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2010 Sam Ryerson

2010 Apprentice
Where I Rode, and What I Ride For
I like complexity and quiet in cowboying. Ranching can be complicated, but the new leaders of the industry should be equipped to conserve both the land and culture of the West. I've been lucky enough to work on some big old beautiful outfits in Montana, Wyoming and Argentina. I was luckiest to find some good horses, friends and neighbors. Along the way I had a few real generous teachers. Soon I hope I'll run my own place - keeping the horseback traditions and applying the best practices of progressive management. For a guy like me this apprenticeship is a chance to go forward.

The San Juan Ranch is an honest old beautiful place. George Whitten and Julie Sullivan are the best kind of teachers. Their ground on the flats south of Saguache, Colorado and up in the foothills of the San Juan Mountains might not be one of those romantic spreads, which is a good thing. You can't disguise the humble fact this is a real ranch. Down in the chico brush these meadows raise the finest tender beef: organic, grass-fed and affordable. Here in the big open valley George and Julie offer this unique curriculum in learning on the land.

I came here to study some unusual methods of ranch management, grazing planning, beef production, grass-based finishing and marketing. Owning or managing any piece of land is a high privilege, and one to which I aspire. Wallace Stegner wrote, "Ranching is one of the few western occupations that have been renewable and produced a continuing way of life." I like the kind of progressive ranching that keeps the ancient traditions contemporary, growing livestock for the good of the land. I admire the careful old ways the best buckaroos handle their cattle a-horseback. They remain proud enough of their skills never to compromise and modest enough never to tell. You can heal the land with livestock, but not by just talking about it. It happens here at 8,000 feet above sea level in the best kind of a classroom in the San Luis Valley.

I grew up in Cambridge, Massachusetts. I studied architecture and urbanism at Yale. Directly after
graduating there I moved into a tipi in southern Montana where I was designing a house for my mother. After a while I had a little black gelding. I was just riding him bareback around the county, finding odd jobs and cooking in a café when I landed on a good ranch near Roscoe. They hired me on, just as I was. Soon enough I bought a saddle and a rope to throw at a cow whenever I got the chance. I never planned on being a cowboy but before too long I had more horses, colts and cow-dogs.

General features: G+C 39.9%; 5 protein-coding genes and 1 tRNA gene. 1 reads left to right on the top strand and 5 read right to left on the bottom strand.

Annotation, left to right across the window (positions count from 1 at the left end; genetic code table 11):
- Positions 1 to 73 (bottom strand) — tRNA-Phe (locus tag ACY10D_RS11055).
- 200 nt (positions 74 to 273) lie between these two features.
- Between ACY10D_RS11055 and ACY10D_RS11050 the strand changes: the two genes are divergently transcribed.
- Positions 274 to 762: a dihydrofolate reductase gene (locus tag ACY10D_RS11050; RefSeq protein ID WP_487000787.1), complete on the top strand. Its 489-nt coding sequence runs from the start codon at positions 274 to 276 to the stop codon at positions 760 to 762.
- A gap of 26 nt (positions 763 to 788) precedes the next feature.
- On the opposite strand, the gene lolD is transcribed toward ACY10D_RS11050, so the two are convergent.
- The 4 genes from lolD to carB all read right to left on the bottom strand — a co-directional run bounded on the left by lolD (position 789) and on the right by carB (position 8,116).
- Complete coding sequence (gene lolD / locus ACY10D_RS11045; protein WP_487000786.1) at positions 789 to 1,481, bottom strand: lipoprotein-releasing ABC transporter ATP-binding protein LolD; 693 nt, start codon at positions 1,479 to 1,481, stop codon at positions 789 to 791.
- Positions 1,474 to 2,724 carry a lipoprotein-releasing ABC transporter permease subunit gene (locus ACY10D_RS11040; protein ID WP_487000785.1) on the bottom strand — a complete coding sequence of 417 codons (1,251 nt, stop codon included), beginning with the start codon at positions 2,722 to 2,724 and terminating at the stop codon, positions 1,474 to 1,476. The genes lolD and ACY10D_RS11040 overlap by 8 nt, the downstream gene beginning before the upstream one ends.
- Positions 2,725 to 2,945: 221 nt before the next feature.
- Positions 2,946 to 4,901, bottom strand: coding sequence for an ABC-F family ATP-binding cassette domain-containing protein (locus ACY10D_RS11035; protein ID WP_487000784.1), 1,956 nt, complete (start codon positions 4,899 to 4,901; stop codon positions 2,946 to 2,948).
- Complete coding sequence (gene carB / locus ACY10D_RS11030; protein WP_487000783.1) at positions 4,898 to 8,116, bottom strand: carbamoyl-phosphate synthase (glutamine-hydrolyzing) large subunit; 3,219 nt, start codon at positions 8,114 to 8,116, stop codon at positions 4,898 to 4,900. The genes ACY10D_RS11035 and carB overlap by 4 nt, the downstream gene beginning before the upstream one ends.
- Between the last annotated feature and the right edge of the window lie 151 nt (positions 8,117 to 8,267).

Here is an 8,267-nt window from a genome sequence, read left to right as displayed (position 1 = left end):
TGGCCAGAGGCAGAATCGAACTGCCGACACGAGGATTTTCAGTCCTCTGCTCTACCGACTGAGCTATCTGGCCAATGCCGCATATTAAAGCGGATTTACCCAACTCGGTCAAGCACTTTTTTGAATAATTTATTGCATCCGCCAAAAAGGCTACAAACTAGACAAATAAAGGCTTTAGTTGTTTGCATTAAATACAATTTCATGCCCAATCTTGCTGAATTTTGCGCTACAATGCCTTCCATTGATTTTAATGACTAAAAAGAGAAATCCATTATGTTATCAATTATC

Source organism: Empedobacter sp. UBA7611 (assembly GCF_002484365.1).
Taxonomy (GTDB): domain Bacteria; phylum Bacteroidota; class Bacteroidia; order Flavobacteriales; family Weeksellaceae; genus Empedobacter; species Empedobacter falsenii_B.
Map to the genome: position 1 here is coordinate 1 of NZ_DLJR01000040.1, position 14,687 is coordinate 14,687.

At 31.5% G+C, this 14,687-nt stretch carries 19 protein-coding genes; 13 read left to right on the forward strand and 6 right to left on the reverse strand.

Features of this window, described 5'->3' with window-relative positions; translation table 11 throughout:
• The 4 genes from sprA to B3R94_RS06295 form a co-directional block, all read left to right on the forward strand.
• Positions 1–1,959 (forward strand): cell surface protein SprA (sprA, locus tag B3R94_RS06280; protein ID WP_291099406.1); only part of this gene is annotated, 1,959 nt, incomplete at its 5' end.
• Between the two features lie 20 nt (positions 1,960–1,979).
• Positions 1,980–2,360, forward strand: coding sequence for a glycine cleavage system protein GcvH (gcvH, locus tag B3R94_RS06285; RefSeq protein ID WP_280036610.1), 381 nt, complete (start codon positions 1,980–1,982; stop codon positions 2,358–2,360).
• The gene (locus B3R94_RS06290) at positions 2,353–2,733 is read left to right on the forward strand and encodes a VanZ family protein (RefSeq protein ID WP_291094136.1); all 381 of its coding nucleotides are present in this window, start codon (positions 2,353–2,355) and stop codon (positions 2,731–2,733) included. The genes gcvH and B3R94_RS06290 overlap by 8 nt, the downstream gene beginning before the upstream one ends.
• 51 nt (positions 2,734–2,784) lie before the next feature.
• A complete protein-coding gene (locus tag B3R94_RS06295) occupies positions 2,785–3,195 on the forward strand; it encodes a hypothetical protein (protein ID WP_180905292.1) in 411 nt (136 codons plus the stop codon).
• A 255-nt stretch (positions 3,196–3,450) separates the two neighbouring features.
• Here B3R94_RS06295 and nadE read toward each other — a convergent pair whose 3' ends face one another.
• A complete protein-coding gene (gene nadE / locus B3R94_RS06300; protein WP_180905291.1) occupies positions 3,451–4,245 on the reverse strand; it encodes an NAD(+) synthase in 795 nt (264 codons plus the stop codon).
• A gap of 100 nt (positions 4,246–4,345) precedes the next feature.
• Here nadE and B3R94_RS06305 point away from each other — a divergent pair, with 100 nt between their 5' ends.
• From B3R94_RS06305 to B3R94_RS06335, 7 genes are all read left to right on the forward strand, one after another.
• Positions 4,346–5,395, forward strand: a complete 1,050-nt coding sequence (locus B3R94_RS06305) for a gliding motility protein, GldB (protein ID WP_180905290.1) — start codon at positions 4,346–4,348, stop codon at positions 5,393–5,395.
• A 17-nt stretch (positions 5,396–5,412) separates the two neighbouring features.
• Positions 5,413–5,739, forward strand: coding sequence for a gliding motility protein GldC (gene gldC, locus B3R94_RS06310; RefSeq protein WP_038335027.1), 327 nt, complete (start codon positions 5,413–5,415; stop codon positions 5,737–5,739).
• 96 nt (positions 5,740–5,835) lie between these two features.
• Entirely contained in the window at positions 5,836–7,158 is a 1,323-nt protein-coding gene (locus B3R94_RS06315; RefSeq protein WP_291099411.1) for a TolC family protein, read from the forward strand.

A cowboy might need to just wander for a spell, and if I did roam around a little I was lucky to find myself always learning. I hitchhiked across the country. I rode an old bicycle across Italy. One winter I was in Argentina riding with some gauchos, working grass-fed cattle on the Pampas. When I came home that spring I spent a month herding 1,500 weed-eating goats restoring oilfields in Wyoming. I rode on some big roundup crews. I spent months riding alone watching cows and calves in the high country of Montana and Idaho. I managed another herd of goats for weed control on ranches across central Montana. I started colts under some top hands. Most of those jobs never felt like work. I always had the horses and a dog or two right there with me. But we've been traveling enough for now. I'm pulling the shoes off my horses this week. The dogs are glad to stretch out and sleep in the winter sun. I'm ready to settle down and study for a while.

George asked me today where was the best place I ever worked. I said, "I don't know, some places were more beautiful and some places had better people or better horses. But you could never stick around anywhere too long." I said, "I hope this place turns out to be the best one." We were just rattling down the road in his old Suzuki, dogs in the back, late in the day west across the big valley. We'd been feeding cows, planning our winter pasture rotations and roping a dummy calf in the driveway but we had to go bring that old blue flatbed truck home with some hay before the cold tomorrow morning. The cowboy romance of ranching makes a rugged old myth, but I'll take the complex reality. The best part of any place is the quiet way we get along, all of us neighbors on the land.